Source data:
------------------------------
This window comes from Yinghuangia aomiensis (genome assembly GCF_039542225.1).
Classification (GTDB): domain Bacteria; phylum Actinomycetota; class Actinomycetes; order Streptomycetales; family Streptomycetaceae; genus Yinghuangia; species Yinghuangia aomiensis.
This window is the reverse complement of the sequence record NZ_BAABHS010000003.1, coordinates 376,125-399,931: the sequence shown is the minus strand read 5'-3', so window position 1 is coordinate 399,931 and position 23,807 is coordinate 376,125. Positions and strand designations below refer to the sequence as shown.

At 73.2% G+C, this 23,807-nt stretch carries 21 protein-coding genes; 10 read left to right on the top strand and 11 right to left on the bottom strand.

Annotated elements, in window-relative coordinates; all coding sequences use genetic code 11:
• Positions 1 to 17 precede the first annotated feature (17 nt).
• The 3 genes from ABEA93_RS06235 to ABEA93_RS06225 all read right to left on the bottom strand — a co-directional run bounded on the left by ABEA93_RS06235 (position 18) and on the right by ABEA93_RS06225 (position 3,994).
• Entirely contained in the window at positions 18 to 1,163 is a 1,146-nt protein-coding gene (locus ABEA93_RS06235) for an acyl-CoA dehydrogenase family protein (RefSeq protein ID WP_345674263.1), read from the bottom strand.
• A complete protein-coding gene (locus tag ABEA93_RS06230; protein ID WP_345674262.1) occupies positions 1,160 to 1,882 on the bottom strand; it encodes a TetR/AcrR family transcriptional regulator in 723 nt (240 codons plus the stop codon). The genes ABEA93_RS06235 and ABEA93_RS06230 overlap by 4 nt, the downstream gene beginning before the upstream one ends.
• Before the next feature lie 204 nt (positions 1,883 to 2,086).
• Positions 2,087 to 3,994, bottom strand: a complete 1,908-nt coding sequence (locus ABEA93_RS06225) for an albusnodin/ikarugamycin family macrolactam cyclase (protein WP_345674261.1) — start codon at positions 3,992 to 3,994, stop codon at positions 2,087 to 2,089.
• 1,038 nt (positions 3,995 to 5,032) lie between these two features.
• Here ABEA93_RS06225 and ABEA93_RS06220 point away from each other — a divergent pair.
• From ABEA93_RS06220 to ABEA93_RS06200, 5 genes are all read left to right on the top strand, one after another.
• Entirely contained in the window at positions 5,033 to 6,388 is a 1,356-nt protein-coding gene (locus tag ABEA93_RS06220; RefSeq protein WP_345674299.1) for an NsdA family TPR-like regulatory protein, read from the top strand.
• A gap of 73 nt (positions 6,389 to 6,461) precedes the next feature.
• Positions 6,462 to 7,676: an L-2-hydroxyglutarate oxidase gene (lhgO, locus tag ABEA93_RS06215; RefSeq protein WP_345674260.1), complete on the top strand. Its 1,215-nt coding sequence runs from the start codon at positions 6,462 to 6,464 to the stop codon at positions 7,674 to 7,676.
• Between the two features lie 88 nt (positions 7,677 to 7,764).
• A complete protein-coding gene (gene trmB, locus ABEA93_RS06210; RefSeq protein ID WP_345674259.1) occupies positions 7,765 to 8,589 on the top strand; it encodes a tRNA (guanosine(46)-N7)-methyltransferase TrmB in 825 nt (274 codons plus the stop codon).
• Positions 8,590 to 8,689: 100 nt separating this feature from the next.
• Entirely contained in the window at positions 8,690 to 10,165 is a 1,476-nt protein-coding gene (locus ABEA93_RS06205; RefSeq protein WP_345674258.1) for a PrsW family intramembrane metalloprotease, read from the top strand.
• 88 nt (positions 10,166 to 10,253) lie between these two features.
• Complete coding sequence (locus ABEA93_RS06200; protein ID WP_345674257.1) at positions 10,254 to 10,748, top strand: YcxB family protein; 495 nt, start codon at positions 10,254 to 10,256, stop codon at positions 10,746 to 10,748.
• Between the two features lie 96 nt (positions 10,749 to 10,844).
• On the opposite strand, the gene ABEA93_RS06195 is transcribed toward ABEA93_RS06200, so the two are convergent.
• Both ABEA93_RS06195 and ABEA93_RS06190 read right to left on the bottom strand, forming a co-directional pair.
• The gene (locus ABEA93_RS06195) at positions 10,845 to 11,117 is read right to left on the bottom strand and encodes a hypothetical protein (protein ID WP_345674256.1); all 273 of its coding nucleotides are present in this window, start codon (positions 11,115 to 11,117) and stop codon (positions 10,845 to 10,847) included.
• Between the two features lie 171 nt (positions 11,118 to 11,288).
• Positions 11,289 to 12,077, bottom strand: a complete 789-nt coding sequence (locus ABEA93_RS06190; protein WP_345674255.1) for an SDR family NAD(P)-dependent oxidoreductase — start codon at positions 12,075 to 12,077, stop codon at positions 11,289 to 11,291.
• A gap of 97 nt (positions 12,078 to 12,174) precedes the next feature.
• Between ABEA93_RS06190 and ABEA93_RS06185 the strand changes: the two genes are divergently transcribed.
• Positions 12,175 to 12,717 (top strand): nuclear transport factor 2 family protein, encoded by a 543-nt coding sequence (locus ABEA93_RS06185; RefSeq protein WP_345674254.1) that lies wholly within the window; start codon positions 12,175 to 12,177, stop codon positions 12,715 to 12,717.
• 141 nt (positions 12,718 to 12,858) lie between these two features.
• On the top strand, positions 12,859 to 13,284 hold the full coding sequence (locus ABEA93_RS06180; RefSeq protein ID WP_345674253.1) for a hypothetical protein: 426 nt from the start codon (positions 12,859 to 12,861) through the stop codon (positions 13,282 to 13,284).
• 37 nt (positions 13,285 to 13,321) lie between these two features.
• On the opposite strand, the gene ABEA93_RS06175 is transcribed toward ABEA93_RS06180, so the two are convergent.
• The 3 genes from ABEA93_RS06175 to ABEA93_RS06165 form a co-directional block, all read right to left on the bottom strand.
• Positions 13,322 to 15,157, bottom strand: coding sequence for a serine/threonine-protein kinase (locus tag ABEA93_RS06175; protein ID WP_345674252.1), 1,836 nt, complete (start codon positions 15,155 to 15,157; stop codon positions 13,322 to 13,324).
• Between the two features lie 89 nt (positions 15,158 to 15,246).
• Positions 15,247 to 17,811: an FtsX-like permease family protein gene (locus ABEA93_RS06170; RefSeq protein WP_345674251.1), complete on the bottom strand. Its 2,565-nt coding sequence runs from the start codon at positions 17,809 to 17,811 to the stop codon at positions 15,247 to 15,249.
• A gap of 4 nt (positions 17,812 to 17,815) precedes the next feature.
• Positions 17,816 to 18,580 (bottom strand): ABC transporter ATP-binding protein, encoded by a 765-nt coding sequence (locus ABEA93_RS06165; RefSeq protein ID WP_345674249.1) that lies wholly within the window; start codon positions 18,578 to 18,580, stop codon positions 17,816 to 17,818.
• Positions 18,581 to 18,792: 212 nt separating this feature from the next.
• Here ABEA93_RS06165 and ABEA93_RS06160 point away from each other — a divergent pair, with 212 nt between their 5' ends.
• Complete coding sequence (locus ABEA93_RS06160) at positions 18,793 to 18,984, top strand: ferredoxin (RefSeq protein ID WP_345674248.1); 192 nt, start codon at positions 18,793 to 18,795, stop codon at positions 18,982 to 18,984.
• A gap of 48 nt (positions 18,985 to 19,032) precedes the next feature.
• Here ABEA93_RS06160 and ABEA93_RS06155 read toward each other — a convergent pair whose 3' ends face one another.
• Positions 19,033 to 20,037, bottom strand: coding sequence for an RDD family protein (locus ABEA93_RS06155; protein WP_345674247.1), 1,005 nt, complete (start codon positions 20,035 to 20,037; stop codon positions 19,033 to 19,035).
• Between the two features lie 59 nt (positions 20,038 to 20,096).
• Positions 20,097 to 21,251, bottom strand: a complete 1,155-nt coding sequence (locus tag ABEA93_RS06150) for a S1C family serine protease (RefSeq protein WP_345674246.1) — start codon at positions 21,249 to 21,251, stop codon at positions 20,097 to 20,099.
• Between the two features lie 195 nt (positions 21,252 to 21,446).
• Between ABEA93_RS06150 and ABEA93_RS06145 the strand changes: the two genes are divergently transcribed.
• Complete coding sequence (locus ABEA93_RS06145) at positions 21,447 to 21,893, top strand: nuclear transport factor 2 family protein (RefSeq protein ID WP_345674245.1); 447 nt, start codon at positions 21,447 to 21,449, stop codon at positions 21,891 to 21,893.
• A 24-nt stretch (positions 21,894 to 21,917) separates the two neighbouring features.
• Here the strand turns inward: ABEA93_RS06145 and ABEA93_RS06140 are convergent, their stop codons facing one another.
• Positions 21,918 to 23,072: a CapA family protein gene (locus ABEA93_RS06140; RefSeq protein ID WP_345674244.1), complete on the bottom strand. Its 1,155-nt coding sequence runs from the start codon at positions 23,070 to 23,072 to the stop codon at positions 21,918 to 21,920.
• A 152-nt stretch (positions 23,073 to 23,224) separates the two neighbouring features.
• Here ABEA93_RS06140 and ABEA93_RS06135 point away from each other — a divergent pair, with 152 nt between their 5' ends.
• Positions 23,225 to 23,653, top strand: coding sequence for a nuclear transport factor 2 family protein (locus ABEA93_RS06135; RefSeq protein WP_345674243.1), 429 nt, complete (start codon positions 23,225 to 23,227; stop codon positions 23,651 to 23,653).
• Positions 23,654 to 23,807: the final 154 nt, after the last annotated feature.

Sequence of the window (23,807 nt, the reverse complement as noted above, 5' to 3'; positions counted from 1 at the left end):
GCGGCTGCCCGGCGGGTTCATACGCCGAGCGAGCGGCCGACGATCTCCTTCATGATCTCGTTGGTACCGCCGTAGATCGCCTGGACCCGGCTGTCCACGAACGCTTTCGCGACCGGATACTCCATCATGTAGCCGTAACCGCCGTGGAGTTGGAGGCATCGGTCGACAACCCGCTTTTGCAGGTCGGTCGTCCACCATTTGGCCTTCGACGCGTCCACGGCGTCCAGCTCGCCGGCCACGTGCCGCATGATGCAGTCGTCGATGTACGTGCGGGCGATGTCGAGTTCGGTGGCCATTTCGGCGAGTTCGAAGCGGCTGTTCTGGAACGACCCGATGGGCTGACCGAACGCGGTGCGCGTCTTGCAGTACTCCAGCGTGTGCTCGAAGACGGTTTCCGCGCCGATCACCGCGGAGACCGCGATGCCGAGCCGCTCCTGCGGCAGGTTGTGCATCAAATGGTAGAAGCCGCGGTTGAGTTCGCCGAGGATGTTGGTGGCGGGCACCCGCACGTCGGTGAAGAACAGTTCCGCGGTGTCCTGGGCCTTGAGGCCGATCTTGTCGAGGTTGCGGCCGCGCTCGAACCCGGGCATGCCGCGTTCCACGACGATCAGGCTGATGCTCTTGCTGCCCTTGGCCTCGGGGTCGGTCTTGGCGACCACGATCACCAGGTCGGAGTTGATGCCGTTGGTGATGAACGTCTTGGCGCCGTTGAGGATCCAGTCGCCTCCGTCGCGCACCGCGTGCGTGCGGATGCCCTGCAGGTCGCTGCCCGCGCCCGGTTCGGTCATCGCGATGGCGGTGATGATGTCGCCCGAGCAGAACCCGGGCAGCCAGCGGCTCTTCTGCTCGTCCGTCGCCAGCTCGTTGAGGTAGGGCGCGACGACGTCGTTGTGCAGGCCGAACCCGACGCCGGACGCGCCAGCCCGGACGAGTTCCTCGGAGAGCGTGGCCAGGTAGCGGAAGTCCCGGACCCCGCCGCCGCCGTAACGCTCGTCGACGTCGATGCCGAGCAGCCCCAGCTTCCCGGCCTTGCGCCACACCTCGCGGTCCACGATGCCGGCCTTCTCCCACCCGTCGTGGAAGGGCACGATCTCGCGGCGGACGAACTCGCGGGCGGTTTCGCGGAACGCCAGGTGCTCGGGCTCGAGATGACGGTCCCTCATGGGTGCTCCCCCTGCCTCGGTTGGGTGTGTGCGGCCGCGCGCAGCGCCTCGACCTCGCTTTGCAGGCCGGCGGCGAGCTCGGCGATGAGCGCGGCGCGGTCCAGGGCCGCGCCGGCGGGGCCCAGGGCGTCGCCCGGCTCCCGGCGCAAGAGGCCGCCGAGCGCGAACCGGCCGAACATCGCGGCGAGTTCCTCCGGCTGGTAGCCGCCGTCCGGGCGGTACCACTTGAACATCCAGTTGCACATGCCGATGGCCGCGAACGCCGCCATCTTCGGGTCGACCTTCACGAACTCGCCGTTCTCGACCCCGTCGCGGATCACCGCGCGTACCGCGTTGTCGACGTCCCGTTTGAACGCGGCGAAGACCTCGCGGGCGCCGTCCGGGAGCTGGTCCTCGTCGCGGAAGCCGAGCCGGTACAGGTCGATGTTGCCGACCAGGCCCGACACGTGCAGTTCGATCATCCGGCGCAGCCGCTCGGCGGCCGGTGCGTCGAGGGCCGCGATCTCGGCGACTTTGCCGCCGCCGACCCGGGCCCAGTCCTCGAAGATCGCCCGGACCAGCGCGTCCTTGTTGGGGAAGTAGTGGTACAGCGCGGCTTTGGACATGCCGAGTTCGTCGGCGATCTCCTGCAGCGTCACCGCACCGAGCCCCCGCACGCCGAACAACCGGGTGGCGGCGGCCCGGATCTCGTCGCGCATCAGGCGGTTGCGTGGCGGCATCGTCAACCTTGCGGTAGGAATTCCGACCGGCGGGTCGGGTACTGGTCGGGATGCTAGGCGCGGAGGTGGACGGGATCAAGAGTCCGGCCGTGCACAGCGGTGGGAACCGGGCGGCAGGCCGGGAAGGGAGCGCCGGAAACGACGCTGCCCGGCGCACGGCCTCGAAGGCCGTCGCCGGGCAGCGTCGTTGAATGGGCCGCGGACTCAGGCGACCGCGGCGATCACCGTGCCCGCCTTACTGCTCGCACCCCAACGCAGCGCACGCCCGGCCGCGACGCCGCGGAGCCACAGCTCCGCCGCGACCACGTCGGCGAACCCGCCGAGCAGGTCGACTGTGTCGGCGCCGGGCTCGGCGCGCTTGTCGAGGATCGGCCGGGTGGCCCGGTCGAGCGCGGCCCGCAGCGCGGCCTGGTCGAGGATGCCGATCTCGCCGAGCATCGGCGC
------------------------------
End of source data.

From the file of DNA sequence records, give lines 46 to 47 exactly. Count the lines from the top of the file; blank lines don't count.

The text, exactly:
• A gap of 48 nt (positions 18,985 to 19,032) precedes the next feature.
• Here ABEA93_RS06160 and ABEA93_RS06155 read toward each other — a convergent pair whose 3' ends face one another.